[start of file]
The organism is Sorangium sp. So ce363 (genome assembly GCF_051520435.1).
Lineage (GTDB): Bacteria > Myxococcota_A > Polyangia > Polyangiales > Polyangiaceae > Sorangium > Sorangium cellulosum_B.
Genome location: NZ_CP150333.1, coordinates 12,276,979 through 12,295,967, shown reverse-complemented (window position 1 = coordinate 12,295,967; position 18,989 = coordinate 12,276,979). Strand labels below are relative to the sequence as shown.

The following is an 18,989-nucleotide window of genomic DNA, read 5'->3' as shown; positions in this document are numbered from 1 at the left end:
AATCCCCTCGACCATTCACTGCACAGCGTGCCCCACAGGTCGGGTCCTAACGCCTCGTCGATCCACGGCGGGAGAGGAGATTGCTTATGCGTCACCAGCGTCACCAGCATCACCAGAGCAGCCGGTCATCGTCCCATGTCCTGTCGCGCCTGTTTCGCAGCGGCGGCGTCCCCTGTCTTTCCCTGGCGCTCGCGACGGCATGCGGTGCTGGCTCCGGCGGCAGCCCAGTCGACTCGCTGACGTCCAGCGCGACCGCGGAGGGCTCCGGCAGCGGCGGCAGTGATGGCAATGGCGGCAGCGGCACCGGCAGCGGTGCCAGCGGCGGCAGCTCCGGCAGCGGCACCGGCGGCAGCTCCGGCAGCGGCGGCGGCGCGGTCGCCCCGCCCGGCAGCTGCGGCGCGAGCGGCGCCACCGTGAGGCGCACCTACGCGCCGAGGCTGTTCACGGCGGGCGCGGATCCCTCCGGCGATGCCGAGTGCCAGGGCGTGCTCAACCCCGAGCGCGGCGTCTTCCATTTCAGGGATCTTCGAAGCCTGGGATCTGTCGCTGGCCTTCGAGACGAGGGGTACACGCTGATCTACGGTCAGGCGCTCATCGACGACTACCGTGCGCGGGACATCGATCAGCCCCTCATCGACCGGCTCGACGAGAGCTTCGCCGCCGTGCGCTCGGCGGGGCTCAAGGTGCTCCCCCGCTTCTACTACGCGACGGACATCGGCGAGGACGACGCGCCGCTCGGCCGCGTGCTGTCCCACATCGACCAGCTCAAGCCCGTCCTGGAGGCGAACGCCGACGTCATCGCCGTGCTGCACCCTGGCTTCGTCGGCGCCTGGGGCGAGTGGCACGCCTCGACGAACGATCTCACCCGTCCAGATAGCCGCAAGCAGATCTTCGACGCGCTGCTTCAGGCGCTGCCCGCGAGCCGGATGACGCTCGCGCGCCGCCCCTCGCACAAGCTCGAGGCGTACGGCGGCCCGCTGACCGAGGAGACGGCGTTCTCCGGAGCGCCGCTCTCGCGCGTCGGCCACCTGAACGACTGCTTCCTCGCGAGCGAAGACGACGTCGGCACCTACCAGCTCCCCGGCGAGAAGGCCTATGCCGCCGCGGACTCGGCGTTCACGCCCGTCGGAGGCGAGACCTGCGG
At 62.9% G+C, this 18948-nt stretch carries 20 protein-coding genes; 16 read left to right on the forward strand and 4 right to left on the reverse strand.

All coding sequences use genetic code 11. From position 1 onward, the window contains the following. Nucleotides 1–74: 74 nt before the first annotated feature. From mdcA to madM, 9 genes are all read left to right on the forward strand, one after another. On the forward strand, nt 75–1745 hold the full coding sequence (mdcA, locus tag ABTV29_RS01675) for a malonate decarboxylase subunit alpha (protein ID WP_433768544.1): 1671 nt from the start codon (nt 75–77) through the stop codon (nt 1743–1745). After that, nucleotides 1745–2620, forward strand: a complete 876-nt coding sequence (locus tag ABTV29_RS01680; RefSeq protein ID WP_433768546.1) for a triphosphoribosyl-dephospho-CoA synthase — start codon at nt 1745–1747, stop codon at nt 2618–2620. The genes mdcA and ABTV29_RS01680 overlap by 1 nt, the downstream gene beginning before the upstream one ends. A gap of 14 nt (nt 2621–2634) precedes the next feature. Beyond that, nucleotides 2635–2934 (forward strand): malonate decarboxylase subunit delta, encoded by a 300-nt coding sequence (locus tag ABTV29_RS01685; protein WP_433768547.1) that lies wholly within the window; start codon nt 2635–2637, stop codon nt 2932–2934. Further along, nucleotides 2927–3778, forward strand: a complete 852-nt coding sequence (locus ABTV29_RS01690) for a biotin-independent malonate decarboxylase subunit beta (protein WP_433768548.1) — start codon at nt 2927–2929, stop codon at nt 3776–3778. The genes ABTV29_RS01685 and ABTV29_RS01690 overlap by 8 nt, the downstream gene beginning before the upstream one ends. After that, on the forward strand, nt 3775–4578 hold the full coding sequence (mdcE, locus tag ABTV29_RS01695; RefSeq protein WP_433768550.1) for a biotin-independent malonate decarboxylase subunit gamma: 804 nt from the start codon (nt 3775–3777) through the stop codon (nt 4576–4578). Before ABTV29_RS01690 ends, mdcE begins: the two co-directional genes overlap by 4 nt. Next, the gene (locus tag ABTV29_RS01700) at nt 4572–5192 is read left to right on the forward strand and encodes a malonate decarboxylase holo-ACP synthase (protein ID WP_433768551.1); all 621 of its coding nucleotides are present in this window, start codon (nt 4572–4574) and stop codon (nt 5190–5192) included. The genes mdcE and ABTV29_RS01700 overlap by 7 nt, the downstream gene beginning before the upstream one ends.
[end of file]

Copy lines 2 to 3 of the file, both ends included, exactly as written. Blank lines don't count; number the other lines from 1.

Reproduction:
Lineage (GTDB): Bacteria > Myxococcota_A > Polyangia > Polyangiales > Polyangiaceae > Sorangium > Sorangium cellulosum_B.
Genome location: NZ_CP150333.1, coordinates 12,276,979 through 12,295,967, shown reverse-complemented (window position 1 = coordinate 12,295,967; position 18,989 = coordinate 12,276,979). Strand labels below are relative to the sequence as shown.